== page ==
There’s a sorrow in Uncle Colin Walker’s voice when he speaks about Dhungalla.
The Yorta Yorta Elder, 87, recalls days living at Cummeragunja as a child swimming in the river which sustained his ancestors for thousands of years.
A food source and an escape route, Uncle Walker remembers using the river to swim away from government and church officials trying to wipe his culture from the map during the Stolen Generations.
“Our Elders said [Dhungalla] was our supermarket for our food, and it was also our protector when we’d have to run away from the welfare,” Uncle Walker says.
“Fish was an everyday diet to us, and we had our crayfish, our turtles.
“There are three different turtles – our totem, and another one and one we eat.”
In the mid-1900s Dhungalla provided a bounty of burrmanga (Murray cod), yellowbelly, bream, redfin, mussels, turtle and freshwater crayfish.
Today Dhungalla, or the Murray River as whitefellas know it, is sick.
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The river’s problems are well publicised and highly politicised – climate change and agriculture have put huge pressure on the system, leading to drought, mass fish kills and carp infestations.
For the Yorta Yorta people, the reason for the failure to protect Dhungalla is simple: the people who call themselves experts have not listened to the people who know the river best.
“Today, the survey they do with the young ones… we wonder why we can’t get a lot of stuff now,” Uncle Walker says.
“In our childhood days we would have competition, fill up a … bottle… with water. We would throw that in the river and dive for it, and you would open your eyes and you see that bottle.
“You open your eyes under the water now, they get infected, more or less.”
And it isn’t just the waters Uncle Walker has seen turn – the forests of his mother’s country have been scarred too.
“The old emu… they only lay once a year, or it might be twice – but now they lay four or five times,” Uncle Walker says.
“Why did the emu lay that many times? He’s confused [because] the seasons have changed.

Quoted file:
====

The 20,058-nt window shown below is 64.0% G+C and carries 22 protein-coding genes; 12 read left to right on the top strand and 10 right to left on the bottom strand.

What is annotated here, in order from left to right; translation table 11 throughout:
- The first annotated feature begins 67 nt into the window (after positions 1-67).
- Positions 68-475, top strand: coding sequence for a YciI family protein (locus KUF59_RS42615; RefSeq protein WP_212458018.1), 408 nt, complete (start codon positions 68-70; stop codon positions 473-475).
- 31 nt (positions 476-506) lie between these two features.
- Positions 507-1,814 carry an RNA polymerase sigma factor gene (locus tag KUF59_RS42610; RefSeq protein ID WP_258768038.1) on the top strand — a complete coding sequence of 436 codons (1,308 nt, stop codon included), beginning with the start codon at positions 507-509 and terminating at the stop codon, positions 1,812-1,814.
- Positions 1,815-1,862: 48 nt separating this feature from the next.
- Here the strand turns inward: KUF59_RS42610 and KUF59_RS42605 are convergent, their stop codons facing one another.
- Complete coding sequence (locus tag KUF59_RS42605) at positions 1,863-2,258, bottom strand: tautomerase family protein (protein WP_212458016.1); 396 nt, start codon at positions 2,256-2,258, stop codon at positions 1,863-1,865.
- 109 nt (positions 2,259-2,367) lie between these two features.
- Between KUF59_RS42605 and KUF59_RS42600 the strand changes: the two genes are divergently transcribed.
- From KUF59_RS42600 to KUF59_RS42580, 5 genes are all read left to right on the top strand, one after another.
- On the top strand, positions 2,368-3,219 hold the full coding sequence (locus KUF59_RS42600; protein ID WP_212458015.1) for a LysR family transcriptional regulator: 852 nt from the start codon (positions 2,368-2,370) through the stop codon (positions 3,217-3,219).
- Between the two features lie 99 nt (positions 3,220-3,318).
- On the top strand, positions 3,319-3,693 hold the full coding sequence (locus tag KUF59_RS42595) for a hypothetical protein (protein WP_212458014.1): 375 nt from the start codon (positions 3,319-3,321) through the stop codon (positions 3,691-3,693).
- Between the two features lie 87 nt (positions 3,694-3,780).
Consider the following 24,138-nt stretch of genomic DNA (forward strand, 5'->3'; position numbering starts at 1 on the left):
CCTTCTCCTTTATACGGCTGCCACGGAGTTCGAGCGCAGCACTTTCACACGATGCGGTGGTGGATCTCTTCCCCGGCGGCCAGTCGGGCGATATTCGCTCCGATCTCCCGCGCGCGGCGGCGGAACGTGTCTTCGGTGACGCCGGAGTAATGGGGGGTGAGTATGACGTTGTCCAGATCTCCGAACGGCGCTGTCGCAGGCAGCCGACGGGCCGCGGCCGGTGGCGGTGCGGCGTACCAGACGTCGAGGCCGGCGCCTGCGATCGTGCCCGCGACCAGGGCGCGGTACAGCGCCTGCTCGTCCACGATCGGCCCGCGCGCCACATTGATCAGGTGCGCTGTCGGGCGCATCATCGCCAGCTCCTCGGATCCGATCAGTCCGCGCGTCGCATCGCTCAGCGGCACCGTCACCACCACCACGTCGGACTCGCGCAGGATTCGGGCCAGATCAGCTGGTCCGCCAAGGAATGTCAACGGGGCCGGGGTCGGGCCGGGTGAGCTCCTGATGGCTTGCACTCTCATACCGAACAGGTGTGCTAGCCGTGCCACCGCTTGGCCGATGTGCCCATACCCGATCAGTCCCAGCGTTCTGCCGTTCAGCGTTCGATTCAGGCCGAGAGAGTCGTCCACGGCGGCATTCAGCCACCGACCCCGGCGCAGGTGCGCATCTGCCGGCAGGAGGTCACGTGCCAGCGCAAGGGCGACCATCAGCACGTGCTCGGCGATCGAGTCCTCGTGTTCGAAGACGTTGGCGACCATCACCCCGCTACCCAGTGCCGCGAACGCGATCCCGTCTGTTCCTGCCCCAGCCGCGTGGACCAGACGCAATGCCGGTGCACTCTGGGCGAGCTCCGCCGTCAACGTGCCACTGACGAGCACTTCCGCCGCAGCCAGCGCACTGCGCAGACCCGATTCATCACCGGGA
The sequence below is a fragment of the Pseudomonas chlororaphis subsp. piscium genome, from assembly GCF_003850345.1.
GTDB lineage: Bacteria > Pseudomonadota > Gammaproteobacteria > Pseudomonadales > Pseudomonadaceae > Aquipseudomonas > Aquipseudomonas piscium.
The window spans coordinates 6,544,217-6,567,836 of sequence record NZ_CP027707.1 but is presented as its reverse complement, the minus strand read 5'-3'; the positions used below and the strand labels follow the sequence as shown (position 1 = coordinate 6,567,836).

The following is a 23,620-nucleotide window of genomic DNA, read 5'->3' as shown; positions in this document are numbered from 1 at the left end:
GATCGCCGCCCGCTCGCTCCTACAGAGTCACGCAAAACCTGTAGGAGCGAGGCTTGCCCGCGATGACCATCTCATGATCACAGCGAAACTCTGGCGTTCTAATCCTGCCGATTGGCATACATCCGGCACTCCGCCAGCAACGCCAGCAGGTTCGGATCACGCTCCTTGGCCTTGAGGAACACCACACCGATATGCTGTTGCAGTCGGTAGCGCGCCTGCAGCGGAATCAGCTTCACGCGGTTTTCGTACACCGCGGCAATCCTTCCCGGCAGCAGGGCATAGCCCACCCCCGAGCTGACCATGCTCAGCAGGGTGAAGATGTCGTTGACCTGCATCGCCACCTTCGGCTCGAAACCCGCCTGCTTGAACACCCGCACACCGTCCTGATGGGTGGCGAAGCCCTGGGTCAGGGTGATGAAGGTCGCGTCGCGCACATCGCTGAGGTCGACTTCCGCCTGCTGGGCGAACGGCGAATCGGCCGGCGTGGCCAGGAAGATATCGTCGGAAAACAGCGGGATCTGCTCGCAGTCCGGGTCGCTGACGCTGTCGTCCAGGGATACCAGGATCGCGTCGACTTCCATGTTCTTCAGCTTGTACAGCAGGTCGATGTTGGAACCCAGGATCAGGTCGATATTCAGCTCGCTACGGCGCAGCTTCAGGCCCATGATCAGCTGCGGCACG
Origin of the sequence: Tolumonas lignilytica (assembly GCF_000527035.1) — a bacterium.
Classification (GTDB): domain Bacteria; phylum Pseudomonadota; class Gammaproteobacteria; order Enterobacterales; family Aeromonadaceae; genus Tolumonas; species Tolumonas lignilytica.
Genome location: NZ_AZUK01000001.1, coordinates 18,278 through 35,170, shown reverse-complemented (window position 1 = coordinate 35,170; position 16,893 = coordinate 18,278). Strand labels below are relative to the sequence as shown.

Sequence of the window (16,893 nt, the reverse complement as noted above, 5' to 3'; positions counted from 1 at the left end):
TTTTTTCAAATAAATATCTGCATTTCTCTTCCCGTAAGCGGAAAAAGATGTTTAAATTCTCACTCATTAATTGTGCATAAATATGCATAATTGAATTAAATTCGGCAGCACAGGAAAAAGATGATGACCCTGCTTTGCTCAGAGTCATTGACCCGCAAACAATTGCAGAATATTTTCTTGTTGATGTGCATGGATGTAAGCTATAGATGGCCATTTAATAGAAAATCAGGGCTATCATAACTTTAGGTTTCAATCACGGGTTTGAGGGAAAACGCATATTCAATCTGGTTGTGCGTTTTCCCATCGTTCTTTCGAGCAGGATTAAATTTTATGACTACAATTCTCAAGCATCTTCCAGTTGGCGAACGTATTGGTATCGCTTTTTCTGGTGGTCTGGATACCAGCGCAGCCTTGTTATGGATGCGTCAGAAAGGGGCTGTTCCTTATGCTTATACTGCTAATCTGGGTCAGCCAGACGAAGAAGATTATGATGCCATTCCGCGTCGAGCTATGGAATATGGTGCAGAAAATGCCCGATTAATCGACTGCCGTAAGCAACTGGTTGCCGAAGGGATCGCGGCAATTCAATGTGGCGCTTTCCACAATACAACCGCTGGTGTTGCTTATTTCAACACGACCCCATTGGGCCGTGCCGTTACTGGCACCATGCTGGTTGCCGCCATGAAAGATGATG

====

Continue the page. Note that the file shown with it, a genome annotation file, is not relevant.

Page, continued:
“The little ducks are everywhere now, which they shouldn’t be.”
As a Traditional Owner, land council chairman and Murray-Darling Basin board member, Uncle Walker’s life has been intertwined with Dhungalla.
He recalls vividly telling two “men with briefcases” who asked him join the Murray-Darling Basin Board exactly what he believed they had done to Dhungalla.
“I said ‘Look, could I just say something? You stuffed up the river system’,” Uncle Walker said.
His concerns ranged from the selling of water to draining pesticides into the river, issues which still plague Dhungalla today.
And in the forest it isn’t just confused emu Uncle Walker is worried about.
A lack of water around Barmah Island means fewer swans laying eggs and timber harvest in and outside of protected areas has proven problematic.
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The key to restoring health is to take lessons from the old ways, Uncle Walker said, when children were taught how to respect nature’s bounty.
“When our fish are spawning… we don’t touch them, and if they are undersized, we don’t touch them,” Uncle Walker said.
“This was all handed down to us without going to university.”
This taught discipline governs how all traditional food is gathered and how all fauna is used, and could be beneficial for Australia to help Dhungalla heal. That is Uncle Walker’s belief.
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Tom Zanumayr is the Editor at Nation Indigenous Times has been in the media industry for eight years, during which time he has gained experience across Western Australia from Esperance to Kununurra.
The Greenlight Project is a year-long look at how regional Australia is preparing for and adapting to climate change.
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